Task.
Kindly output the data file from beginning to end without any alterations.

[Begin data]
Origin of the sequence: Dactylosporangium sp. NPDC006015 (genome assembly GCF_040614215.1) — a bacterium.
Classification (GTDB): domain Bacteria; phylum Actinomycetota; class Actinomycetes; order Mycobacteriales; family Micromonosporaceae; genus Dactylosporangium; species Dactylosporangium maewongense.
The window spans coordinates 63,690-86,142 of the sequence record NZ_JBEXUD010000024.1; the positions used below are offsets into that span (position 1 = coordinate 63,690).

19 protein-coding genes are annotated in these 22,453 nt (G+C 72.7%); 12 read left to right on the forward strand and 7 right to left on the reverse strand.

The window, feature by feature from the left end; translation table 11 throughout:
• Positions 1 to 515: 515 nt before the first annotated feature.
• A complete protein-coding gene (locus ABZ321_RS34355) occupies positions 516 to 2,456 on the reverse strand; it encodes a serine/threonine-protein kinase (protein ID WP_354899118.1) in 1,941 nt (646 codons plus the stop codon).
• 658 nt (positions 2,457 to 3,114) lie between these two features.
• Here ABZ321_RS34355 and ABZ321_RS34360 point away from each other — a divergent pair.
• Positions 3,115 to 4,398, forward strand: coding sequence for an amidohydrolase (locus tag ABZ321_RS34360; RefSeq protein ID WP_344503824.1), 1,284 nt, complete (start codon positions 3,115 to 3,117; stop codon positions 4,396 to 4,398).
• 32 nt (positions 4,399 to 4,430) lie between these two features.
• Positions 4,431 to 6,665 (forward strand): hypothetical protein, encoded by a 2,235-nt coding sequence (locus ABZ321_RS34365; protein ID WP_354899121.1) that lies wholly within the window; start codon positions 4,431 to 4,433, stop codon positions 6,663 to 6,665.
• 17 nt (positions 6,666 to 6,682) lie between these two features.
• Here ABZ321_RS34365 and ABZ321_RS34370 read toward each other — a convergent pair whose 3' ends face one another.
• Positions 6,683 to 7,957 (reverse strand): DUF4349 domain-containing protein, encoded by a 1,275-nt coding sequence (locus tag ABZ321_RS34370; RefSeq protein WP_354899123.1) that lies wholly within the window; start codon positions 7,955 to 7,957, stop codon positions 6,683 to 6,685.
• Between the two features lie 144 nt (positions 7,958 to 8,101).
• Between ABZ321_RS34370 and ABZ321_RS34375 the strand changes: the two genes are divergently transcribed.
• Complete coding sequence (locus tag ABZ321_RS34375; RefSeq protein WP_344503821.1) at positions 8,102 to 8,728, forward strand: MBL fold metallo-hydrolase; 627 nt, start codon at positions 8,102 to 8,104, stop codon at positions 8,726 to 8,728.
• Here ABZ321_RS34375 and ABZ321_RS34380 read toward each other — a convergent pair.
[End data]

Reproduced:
Origin of the sequence: Dactylosporangium sp. NPDC006015 (genome assembly GCF_040614215.1) — a bacterium.
Classification (GTDB): domain Bacteria; phylum Actinomycetota; class Actinomycetes; order Mycobacteriales; family Micromonosporaceae; genus Dactylosporangium; species Dactylosporangium maewongense.
The window spans coordinates 63,690-86,142 of the sequence record NZ_JBEXUD010000024.1; the positions used below are offsets into that span (position 1 = coordinate 63,690).

19 protein-coding genes are annotated in these 22,453 nt (G+C 72.7%); 12 read left to right on the forward strand and 7 right to left on the reverse strand.

The window, feature by feature from the left end; translation table 11 throughout:
• Positions 1 to 515: 515 nt before the first annotated feature.
• A complete protein-coding gene (locus ABZ321_RS34355) occupies positions 516 to 2,456 on the reverse strand; it encodes a serine/threonine-protein kinase (protein ID WP_354899118.1) in 1,941 nt (646 codons plus the stop codon).
• 658 nt (positions 2,457 to 3,114) lie between these two features.
• Here ABZ321_RS34355 and ABZ321_RS34360 point away from each other — a divergent pair.
• Positions 3,115 to 4,398, forward strand: coding sequence for an amidohydrolase (locus tag ABZ321_RS34360; RefSeq protein ID WP_344503824.1), 1,284 nt, complete (start codon positions 3,115 to 3,117; stop codon positions 4,396 to 4,398).
• 32 nt (positions 4,399 to 4,430) lie between these two features.
• Positions 4,431 to 6,665 (forward strand): hypothetical protein, encoded by a 2,235-nt coding sequence (locus ABZ321_RS34365; protein ID WP_354899121.1) that lies wholly within the window; start codon positions 4,431 to 4,433, stop codon positions 6,663 to 6,665.
• 17 nt (positions 6,666 to 6,682) lie between these two features.
• Here ABZ321_RS34365 and ABZ321_RS34370 read toward each other — a convergent pair whose 3' ends face one another.
• Positions 6,683 to 7,957 (reverse strand): DUF4349 domain-containing protein, encoded by a 1,275-nt coding sequence (locus tag ABZ321_RS34370; RefSeq protein WP_354899123.1) that lies wholly within the window; start codon positions 7,955 to 7,957, stop codon positions 6,683 to 6,685.
• Between the two features lie 144 nt (positions 7,958 to 8,101).
• Between ABZ321_RS34370 and ABZ321_RS34375 the strand changes: the two genes are divergently transcribed.
• Complete coding sequence (locus tag ABZ321_RS34375; RefSeq protein WP_344503821.1) at positions 8,102 to 8,728, forward strand: MBL fold metallo-hydrolase; 627 nt, start codon at positions 8,102 to 8,104, stop codon at positions 8,726 to 8,728.
• Here ABZ321_RS34375 and ABZ321_RS34380 read toward each other — a convergent pair.